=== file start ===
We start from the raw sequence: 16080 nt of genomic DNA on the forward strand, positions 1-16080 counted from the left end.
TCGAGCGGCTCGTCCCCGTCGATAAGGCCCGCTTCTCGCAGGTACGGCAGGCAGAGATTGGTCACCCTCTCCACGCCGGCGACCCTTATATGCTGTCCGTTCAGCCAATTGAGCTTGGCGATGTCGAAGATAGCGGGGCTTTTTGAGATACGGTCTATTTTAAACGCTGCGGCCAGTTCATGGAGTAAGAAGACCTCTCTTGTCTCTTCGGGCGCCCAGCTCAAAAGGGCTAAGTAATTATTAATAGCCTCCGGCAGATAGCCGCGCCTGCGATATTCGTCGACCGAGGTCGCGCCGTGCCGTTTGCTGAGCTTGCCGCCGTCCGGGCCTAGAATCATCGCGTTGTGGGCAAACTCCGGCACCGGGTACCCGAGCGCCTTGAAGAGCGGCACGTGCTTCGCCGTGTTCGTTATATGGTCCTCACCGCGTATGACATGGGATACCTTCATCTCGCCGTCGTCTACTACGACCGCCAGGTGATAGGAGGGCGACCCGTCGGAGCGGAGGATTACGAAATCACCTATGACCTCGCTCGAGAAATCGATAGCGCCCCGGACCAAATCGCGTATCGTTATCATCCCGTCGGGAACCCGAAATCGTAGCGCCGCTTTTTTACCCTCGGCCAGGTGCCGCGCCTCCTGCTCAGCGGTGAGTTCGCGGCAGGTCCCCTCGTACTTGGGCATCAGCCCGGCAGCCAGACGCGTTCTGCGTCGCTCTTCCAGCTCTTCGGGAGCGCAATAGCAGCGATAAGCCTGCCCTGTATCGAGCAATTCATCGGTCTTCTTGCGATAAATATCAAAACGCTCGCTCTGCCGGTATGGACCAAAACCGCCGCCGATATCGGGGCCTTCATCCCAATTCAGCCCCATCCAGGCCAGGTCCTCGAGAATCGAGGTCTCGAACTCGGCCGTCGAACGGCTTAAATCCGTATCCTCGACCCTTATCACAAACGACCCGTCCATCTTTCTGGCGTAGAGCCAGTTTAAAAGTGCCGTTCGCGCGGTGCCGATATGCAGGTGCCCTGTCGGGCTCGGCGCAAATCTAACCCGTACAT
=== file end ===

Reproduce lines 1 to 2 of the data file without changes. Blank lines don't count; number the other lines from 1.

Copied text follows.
We start from the raw sequence: 16080 nt of genomic DNA on the forward strand, positions 1-16080 counted from the left end.
TCGAGCGGCTCGTCCCCGTCGATAAGGCCCGCTTCTCGCAGGTACGGCAGGCAGAGATTGGTCACCCTCTCCACGCCGGCGACCCTTATATGCTGTCCGTTCAGCCAATTGAGCTTGGCGATGTCGAAGATAGCGGGGCTTTTTGAGATACGGTCTATTTTAAACGCTGCGGCCAGTTCATGGAGTAAGAAGACCTCTCTTGTCTCTTCGGGCGCCCAGCTCAAAAGGGCTAAGTAATTATTAATAGCCTCCGGCAGATAGCCGCGCCTGCGATATTCGTCGACCGAGGTCGCGCCGTGCCGTTTGCTGAGCTTGCCGCCGTCCGGGCCTAGAATCATCGCGTTGTGGGCAAACTCCGGCACCGGGTACCCGAGCGCCTTGAAGAGCGGCACGTGCTTCGCCGTGTTCGTTATATGGTCCTCACCGCGTATGACATGGGATACCTTCATCTCGCCGTCGTCTACTACGACCGCCAGGTGATAGGAGGGCGACCCGTCGGAGCGGAGGATTACGAAATCACCTATGACCTCGCTCGAGAAATCGATAGCGCCCCGGACCAAATCGCGTATCGTTATCATCCCGTCGGGAACCCGAAATCGTAGCGCCGCTTTTTTACCCTCGGCCAGGTGCCGCGCCTCCTGCTCAGCGGTGAGTTCGCGGCAGGTCCCCTCGTACTTGGGCATCAGCCCGGCAGCCAGACGCGTTCTGCGTCGCTCTTCCAGCTCTTCGGGAGCGCAATAGCAGCGATAAGCCTGCCCTGTATCGAGCAATTCATCGGTCTTCTTGCGATAAATATCAAAACGCTCGCTCTGCCGGTATGGACCAAAACCGCCGCCGATATCGGGGCCTTCATCCCAATTCAGCCCCATCCAGGCCAGGTCCTCGAGAATCGAGGTCTCGAACTCGGCCGTCGAACGGCTTAAATCCGTATCCTCGACCCTTATCACAAACGACCCGTCCATCTTTCTGGCGTAGAGCCAGTTTAAAAGTGCCGTTCGCGCGGTGCCGATATGCAGGTGCCCTGTCGGGCTCGGCGCAAATCTAACCCGTACAT